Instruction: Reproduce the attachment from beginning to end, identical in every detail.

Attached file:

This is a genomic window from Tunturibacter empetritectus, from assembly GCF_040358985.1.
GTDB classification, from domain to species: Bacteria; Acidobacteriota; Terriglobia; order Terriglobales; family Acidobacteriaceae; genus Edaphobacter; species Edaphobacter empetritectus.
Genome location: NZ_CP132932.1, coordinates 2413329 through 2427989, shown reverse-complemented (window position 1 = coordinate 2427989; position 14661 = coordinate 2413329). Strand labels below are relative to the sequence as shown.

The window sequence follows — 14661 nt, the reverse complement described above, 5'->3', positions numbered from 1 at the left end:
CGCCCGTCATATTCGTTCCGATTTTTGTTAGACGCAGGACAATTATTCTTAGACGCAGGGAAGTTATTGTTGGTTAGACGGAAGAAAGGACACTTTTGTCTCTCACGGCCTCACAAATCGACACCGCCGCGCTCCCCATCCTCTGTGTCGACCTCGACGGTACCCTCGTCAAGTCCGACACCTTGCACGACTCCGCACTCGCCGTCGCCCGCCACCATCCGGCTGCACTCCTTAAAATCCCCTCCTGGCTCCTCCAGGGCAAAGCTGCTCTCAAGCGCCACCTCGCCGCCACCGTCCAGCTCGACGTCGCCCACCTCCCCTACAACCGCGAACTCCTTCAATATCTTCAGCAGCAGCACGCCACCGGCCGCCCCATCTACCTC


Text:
This is a genomic window from Tunturibacter empetritectus, from assembly GCF_040358985.1.
GTDB classification, from domain to species: Bacteria; Acidobacteriota; Terriglobia; order Terriglobales; family Acidobacteriaceae; genus Edaphobacter; species Edaphobacter empetritectus.
Genome location: NZ_CP132932.1, coordinates 2413329 through 2427989, shown reverse-complemented (window position 1 = coordinate 2427989; position 14661 = coordinate 2413329). Strand labels below are relative to the sequence as shown.

The window sequence follows — 14661 nt, the reverse complement described above, 5'->3', positions numbered from 1 at the left end:
CGCCCGTCATATTCGTTCCGATTTTTGTTAGACGCAGGACAATTATTCTTAGACGCAGGGAAGTTATTGTTGGTTAGACGGAAGAAAGGACACTTTTGTCTCTCACGGCCTCACAAATCGACACCGCCGCGCTCCCCATCCTCTGTGTCGACCTCGACGGTACCCTCGTCAAGTCCGACACCTTGCACGACTCCGCACTCGCCGTCGCCCGCCACCATCCGGCTGCACTCCTTAAAATCCCCTCCTGGCTCCTCCAGGGCAAAGCTGCTCTCAAGCGCCACCTCGCCGCCACCGTCCAGCTCGACGTCGCCCACCTCCCCTACAACCGCGAACTCCTTCAATATCTTCAGCAGCAGCACGCCACCGGCCGCCCCATCTACCTC